Friday, December 4
Saint Barbara and Things that Go Boom in the Night
Sam over in the NLM combox brought to mind an old but favorite post of mine on the subject of today's explosive saint of the day, St. Barbara, which not only touches on her life, legends and lore, but includes possibly the most unusual image I have ever seen of her: lithe and velvet-draped, but wearing a steel trench helmet (with attached veil, naturally). Here's a sample:
While these fanciful accretions (even Blessed Jacobus de Voragine sounds a bit skeptical when he gets to the bit about St. Margaret and the exploding dragon) proved to be a bit of a liability when they got unceremoniously booted off the General Calendar in 1969 after more than a millennia of prayers answered and miracles worked, St. Katherine's cultus was restored in the most recent edition of the Roman Missal, and SS. Margaret and Barbara are back in play now that the Motu Proprio has reinstituted the traditional calendar, which is something that will gladden the hearts of votaries and saint-watchers everywhere.St. Barbara is patroness of architects, though given she interrupted the workmen and insisted they completely change their plans, perhaps she should be patron saint of clients.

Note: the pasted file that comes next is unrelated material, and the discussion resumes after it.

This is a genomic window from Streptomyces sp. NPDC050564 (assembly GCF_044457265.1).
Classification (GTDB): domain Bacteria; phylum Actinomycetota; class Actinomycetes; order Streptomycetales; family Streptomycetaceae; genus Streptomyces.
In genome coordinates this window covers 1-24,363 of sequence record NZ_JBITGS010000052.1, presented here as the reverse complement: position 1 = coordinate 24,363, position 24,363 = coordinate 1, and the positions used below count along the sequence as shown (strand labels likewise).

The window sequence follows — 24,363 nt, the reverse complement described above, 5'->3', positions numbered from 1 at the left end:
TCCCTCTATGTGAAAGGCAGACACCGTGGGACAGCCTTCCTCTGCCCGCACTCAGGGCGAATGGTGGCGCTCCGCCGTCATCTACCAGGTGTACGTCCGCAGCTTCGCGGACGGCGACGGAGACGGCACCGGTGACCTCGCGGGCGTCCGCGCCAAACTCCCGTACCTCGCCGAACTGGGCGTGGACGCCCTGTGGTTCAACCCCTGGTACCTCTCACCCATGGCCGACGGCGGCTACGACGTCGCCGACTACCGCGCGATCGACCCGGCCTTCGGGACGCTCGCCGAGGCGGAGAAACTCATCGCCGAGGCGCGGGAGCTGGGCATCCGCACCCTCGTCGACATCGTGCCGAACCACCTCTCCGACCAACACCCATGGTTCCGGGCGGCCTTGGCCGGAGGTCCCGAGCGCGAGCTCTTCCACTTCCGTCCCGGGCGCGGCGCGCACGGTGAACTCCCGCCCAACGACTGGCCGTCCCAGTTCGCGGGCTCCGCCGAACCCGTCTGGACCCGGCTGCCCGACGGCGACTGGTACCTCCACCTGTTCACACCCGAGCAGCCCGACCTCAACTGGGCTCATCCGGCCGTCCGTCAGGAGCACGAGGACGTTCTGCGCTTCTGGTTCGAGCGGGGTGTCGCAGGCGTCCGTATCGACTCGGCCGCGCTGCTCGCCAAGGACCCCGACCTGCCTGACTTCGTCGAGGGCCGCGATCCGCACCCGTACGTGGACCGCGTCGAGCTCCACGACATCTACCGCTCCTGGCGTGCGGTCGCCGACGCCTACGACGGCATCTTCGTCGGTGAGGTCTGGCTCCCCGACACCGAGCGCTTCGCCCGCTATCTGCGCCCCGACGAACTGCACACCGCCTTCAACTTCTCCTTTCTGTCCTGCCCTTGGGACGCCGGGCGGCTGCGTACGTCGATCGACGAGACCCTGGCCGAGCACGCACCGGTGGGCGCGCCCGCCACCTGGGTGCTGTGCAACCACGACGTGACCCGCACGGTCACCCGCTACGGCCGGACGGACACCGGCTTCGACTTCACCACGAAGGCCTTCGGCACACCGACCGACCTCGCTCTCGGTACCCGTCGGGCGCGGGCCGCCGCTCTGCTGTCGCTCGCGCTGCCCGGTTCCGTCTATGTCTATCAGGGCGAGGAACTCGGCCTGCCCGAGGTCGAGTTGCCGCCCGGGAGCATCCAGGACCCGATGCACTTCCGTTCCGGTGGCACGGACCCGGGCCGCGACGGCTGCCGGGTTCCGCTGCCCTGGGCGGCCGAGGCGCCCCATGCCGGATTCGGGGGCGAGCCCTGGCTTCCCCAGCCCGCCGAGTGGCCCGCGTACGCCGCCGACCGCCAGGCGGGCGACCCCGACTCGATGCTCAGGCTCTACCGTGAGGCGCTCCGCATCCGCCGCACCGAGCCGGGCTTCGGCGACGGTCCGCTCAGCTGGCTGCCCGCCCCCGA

(And, in the case of St. Barbara, practicioners of santería. Note to readers: it's one thing to have a statue of St. Barbara on a house, it's quite another to put a dollar bill, a glass of water, and an apple in front of it and call it Shango. Just letting you know.)
A certain skepticism about some of the wonkier historical details in their record is inevitable (and hardly blasphemous, in my mind, if a little tiresome), but, whatever their biographies, surely someone up there must be answering those prayers. In the end, their legends remind us of the very real presence of the miraculous, or even the merely wondrous in the world, and, especially in the case of St. Katherine, in some versions a queen-regnant with a brilliant mind and a considerable amount of "don't mess with me" attitude, the unique genius and even power of Catholic Woman. No pale churchmice they. (More here.)